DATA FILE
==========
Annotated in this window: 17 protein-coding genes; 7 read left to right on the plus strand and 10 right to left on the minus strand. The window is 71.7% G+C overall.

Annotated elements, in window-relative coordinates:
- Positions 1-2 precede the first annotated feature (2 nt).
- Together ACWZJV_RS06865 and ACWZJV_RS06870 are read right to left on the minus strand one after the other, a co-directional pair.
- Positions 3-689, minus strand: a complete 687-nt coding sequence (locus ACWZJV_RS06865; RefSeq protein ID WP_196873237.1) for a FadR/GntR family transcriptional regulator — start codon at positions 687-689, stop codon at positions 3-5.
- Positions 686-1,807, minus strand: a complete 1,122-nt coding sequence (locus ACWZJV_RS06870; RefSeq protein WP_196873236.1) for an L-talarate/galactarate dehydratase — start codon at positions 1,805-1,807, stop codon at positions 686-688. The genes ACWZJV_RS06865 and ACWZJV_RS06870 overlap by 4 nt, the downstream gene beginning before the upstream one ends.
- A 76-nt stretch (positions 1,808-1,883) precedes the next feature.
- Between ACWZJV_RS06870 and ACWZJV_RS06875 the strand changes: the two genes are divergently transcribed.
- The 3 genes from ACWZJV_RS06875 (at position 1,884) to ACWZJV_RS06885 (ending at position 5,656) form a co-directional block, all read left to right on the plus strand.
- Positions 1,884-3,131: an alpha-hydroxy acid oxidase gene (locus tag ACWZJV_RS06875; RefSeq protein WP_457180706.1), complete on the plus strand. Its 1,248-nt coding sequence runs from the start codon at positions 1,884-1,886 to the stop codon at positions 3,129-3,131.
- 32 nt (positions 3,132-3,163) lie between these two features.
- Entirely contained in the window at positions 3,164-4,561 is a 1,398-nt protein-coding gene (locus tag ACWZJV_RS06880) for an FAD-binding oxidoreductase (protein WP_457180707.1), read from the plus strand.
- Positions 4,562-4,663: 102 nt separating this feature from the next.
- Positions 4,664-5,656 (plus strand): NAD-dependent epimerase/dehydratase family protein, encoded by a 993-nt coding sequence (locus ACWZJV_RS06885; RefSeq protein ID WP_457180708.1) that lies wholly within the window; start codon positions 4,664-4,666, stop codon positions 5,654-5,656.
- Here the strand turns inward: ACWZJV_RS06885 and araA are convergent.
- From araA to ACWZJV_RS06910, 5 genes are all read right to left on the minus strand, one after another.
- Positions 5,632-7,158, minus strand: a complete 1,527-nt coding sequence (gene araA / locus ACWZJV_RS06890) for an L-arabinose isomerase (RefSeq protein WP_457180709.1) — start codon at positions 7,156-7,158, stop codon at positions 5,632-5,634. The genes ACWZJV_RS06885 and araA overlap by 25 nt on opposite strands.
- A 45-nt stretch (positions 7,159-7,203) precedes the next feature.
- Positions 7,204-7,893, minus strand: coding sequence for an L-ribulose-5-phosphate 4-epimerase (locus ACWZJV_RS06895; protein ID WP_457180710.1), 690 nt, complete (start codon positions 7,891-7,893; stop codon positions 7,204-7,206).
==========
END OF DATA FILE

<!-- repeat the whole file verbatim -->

Annotated in this window: 17 protein-coding genes; 7 read left to right on the plus strand and 10 right to left on the minus strand. The window is 71.7% G+C overall.

Annotated elements, in window-relative coordinates:
- Positions 1-2 precede the first annotated feature (2 nt).
- Together ACWZJV_RS06865 and ACWZJV_RS06870 are read right to left on the minus strand one after the other, a co-directional pair.
- Positions 3-689, minus strand: a complete 687-nt coding sequence (locus ACWZJV_RS06865; RefSeq protein ID WP_196873237.1) for a FadR/GntR family transcriptional regulator — start codon at positions 687-689, stop codon at positions 3-5.
- Positions 686-1,807, minus strand: a complete 1,122-nt coding sequence (locus ACWZJV_RS06870; RefSeq protein WP_196873236.1) for an L-talarate/galactarate dehydratase — start codon at positions 1,805-1,807, stop codon at positions 686-688. The genes ACWZJV_RS06865 and ACWZJV_RS06870 overlap by 4 nt, the downstream gene beginning before the upstream one ends.
- A 76-nt stretch (positions 1,808-1,883) precedes the next feature.
- Between ACWZJV_RS06870 and ACWZJV_RS06875 the strand changes: the two genes are divergently transcribed.
- The 3 genes from ACWZJV_RS06875 (at position 1,884) to ACWZJV_RS06885 (ending at position 5,656) form a co-directional block, all read left to right on the plus strand.
- Positions 1,884-3,131: an alpha-hydroxy acid oxidase gene (locus tag ACWZJV_RS06875; RefSeq protein WP_457180706.1), complete on the plus strand. Its 1,248-nt coding sequence runs from the start codon at positions 1,884-1,886 to the stop codon at positions 3,129-3,131.
- 32 nt (positions 3,132-3,163) lie between these two features.
- Entirely contained in the window at positions 3,164-4,561 is a 1,398-nt protein-coding gene (locus tag ACWZJV_RS06880) for an FAD-binding oxidoreductase (protein WP_457180707.1), read from the plus strand.
- Positions 4,562-4,663: 102 nt separating this feature from the next.
- Positions 4,664-5,656 (plus strand): NAD-dependent epimerase/dehydratase family protein, encoded by a 993-nt coding sequence (locus ACWZJV_RS06885; RefSeq protein ID WP_457180708.1) that lies wholly within the window; start codon positions 4,664-4,666, stop codon positions 5,654-5,656.
- Here the strand turns inward: ACWZJV_RS06885 and araA are convergent.
- From araA to ACWZJV_RS06910, 5 genes are all read right to left on the minus strand, one after another.
- Positions 5,632-7,158, minus strand: a complete 1,527-nt coding sequence (gene araA / locus ACWZJV_RS06890) for an L-arabinose isomerase (RefSeq protein WP_457180709.1) — start codon at positions 7,156-7,158, stop codon at positions 5,632-5,634. The genes ACWZJV_RS06885 and araA overlap by 25 nt on opposite strands.
- A 45-nt stretch (positions 7,159-7,203) precedes the next feature.
- Positions 7,204-7,893, minus strand: coding sequence for an L-ribulose-5-phosphate 4-epimerase (locus ACWZJV_RS06895; protein ID WP_457180710.1), 690 nt, complete (start codon positions 7,891-7,893; stop codon positions 7,204-7,206).